by Marie Miguel
Some people believe that PTSD is only a mental health condition that affects those who have come back from war, but this isn’t the case. People who have Post Traumatic Stress Disorder aren’t just veterans. Individuals with PTSD have experienced severe trauma. It’s not only people that come back from combat, but that’s how many of us associate the disorder. PTSD can happen to anybody who experiences trauma such as a sexual assault, a natural disaster, or many things that would prompt someone to have a traumatic reaction, so let’s stop talking about PTSD as though it’s something that only war veterans experience. Anyone who has been through a traumatic experience can develop PTSD. According to the National Alliance on Mental Illness (NAMI), PTSD affects 3.5% of the U.S. adult population. That works out to eight million American people living with the condition. Approximately 37% of people diagnosed with PTSD display serious symptoms. Women have higher rates than men. Later in this article, we’ll discuss the gender divide.
What is Post Traumatic Stress Syndrome?
Post Traumatic Stress Syndrome happens after a person experiences trauma, and it’s something that sticks with a person. Symptoms can include flashbacks, night sweats, insomnia, panic attacks, and isolating from friends and family. We need to understand that people with PTSD aren’t dramatic; they’re traumatized. When you experience trauma first-hand it changes your brain. According to the U.S. National Library of Medicine – National Institutes of Health, Several areas of the brain are involved when a person experiences PTSD. A stress response includes the amygdala, hippocampus, as well as the prefrontal cortex. PTSD and trauma can cause lasting changes in those areas of the brain.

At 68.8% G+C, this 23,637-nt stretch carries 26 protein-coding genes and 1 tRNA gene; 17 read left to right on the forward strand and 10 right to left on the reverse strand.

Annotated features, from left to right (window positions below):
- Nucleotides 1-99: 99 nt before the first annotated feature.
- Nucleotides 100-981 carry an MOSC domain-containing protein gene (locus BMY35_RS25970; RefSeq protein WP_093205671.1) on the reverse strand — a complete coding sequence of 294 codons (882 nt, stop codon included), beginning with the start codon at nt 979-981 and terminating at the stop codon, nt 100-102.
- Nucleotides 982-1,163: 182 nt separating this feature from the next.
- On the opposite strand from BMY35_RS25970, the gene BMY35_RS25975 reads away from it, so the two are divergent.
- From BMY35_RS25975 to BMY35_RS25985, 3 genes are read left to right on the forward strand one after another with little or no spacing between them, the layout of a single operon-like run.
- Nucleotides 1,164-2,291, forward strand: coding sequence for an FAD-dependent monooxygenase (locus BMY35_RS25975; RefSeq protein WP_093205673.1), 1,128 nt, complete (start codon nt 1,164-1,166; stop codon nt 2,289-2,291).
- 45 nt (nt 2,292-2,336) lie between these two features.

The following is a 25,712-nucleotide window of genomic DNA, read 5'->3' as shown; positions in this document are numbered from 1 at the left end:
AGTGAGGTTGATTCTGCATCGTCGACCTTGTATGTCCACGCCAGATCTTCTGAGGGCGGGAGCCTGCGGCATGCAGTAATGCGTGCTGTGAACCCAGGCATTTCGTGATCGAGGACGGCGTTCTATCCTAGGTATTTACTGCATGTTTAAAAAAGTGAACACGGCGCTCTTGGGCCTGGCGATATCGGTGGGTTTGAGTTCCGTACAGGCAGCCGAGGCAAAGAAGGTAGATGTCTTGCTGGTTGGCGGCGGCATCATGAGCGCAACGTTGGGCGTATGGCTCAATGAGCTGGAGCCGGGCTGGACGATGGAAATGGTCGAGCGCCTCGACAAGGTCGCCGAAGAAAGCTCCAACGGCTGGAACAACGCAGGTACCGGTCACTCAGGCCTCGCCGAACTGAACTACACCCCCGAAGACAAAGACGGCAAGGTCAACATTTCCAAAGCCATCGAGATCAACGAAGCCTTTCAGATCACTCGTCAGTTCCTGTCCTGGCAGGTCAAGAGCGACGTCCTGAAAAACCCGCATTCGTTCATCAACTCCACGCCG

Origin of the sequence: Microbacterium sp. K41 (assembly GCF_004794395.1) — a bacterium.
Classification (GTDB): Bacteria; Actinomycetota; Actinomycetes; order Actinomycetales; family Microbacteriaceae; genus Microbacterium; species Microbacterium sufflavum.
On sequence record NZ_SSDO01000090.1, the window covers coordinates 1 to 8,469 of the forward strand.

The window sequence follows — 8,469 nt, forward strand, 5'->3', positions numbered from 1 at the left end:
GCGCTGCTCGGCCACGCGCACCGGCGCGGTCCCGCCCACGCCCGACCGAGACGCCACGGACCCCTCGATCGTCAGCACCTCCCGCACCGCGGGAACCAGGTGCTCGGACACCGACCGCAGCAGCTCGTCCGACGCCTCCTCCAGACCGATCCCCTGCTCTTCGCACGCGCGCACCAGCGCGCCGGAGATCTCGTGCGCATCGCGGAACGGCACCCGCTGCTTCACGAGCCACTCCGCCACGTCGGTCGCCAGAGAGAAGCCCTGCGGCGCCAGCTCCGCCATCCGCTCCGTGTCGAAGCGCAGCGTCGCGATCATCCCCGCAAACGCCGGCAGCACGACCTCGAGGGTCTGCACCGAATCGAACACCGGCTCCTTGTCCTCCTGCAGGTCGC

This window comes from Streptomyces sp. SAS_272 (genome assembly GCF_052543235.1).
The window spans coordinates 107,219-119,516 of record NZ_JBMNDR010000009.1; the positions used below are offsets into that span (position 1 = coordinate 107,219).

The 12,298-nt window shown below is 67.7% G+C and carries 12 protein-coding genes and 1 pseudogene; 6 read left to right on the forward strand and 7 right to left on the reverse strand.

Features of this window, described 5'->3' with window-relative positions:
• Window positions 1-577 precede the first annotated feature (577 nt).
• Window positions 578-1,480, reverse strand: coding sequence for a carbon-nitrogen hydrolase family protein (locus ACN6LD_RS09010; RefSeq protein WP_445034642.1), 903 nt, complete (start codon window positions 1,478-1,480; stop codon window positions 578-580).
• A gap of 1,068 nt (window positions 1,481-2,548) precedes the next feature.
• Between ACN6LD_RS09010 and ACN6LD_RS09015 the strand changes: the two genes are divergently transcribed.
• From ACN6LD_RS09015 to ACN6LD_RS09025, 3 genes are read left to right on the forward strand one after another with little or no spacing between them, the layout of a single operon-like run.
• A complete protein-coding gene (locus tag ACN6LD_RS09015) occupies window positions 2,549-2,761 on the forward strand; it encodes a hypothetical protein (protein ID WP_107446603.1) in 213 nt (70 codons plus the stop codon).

What causes PTSD?
The cause of PTSD is that a person experiences trauma and never adequately deals with the issues because it sticks with them. People think that PTSD is caused by being in combat because combat can be a traumatic experience, especially if you see someone die in front of you. The cause of PTSD is when an individual has difficulty adjusting after a traumatic event; their brain changes and the memory of the traumatic event gets stuck in their brain. These intrusive memories make it difficult for an individual to function. The root cause of PTSD is a traumatic event, but the symptoms are what overwhelm people to the point where it’s diagnosable. People with PTSD often have recurring distressing and upsetting memories of the trauma, and when you continually have upsetting memories and can’t stop them, it makes you want to shut down, which is a problem that many people face when living with PTSD, and it can seriously impact your relationships.